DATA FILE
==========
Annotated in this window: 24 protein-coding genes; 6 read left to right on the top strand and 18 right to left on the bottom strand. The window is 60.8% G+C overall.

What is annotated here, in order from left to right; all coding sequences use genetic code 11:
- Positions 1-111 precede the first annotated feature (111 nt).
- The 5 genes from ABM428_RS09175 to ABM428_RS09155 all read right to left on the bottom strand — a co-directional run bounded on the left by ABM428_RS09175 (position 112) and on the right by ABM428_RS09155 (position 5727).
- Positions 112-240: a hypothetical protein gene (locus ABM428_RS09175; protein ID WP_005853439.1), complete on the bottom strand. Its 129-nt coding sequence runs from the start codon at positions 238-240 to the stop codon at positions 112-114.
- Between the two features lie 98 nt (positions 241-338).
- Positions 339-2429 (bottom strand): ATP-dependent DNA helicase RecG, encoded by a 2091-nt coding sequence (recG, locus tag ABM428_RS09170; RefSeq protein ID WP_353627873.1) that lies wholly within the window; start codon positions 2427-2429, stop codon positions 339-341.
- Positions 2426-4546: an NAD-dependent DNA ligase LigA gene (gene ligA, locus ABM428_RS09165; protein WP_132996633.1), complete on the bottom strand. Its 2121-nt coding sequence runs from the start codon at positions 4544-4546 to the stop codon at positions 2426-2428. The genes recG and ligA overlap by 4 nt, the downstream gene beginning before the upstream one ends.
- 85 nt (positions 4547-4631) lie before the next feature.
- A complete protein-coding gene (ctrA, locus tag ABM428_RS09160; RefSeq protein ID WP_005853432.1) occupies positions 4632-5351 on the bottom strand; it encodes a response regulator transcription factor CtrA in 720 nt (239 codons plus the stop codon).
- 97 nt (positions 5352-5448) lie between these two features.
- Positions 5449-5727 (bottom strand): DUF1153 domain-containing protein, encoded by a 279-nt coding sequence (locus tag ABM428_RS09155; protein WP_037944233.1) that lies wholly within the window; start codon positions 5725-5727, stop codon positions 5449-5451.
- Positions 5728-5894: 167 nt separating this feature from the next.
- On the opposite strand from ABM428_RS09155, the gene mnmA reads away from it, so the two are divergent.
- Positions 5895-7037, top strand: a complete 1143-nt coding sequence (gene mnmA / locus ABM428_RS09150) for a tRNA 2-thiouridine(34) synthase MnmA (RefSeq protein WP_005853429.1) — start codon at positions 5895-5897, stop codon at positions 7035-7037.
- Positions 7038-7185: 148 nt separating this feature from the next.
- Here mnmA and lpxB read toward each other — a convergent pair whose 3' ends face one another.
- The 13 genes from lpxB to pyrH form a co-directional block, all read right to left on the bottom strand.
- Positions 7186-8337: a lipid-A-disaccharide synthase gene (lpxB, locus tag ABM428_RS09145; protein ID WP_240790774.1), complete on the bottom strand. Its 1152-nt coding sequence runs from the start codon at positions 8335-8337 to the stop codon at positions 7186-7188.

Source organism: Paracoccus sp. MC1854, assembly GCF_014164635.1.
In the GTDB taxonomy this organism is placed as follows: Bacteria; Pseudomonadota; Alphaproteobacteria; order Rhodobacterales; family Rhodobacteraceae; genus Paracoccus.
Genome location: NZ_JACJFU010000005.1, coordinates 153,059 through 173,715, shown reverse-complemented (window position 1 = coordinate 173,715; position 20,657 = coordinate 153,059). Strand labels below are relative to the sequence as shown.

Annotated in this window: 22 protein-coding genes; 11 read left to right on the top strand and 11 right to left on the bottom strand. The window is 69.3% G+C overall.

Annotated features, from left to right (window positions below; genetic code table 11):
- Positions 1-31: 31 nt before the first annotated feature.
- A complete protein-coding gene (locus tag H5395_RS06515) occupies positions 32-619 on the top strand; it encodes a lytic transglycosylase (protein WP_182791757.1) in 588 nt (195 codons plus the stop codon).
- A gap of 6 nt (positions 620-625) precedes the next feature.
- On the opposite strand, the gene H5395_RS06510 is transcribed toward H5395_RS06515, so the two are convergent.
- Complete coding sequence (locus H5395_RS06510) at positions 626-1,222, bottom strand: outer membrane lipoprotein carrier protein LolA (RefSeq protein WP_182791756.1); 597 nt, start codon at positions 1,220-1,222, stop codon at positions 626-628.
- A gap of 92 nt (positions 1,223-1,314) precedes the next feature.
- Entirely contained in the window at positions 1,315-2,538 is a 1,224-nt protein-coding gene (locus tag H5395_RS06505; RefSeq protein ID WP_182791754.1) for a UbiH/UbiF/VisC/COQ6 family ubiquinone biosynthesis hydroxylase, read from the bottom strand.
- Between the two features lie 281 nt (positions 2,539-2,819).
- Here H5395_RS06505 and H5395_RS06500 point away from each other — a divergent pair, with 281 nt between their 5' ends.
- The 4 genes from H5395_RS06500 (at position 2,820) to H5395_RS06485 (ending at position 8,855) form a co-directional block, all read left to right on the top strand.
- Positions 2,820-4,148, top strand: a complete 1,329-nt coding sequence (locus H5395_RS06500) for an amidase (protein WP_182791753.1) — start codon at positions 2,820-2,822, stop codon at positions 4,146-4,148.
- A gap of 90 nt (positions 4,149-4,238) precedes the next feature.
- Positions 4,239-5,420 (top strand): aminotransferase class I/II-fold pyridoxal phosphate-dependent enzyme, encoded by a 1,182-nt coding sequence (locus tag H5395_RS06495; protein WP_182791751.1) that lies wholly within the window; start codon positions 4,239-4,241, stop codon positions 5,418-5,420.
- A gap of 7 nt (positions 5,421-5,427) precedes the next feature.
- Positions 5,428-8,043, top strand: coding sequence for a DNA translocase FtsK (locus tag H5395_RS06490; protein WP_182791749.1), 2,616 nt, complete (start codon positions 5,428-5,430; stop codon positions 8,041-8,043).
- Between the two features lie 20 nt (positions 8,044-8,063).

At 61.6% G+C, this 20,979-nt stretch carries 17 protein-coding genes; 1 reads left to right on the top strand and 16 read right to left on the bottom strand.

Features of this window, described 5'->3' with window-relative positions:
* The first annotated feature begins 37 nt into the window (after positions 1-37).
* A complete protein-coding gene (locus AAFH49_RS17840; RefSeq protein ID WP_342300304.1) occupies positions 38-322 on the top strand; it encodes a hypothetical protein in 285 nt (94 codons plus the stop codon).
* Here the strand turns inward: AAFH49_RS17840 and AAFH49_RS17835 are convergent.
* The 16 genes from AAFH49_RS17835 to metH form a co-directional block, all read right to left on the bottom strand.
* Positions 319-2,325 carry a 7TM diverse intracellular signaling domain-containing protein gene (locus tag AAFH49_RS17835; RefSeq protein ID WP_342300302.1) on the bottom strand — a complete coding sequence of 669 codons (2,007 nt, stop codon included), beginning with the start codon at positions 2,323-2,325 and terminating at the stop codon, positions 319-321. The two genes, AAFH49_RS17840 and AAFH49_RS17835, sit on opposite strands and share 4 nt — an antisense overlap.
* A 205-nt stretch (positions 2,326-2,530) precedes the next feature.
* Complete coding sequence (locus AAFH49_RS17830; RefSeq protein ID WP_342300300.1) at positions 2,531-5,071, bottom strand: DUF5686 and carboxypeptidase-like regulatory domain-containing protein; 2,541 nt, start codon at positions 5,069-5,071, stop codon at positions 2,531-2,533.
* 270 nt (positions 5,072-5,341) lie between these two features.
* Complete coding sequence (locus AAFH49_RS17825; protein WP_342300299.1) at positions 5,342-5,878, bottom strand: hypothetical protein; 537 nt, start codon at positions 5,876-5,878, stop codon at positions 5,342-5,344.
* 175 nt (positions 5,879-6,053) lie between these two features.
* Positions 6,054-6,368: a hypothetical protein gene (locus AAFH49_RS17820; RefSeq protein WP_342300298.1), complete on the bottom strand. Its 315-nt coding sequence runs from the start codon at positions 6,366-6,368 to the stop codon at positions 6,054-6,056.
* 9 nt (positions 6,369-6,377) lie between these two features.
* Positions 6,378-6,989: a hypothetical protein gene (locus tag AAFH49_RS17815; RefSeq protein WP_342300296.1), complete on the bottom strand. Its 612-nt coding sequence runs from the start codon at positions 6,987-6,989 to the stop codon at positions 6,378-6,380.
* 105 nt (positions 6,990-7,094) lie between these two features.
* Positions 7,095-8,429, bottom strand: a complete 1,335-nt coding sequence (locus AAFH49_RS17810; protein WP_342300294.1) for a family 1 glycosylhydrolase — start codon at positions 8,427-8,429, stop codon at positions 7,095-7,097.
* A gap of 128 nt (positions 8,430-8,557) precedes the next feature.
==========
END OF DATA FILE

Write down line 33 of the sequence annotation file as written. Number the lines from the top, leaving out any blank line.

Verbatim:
- Here H5395_RS06505 and H5395_RS06500 point away from each other — a divergent pair, with 281 nt between their 5' ends.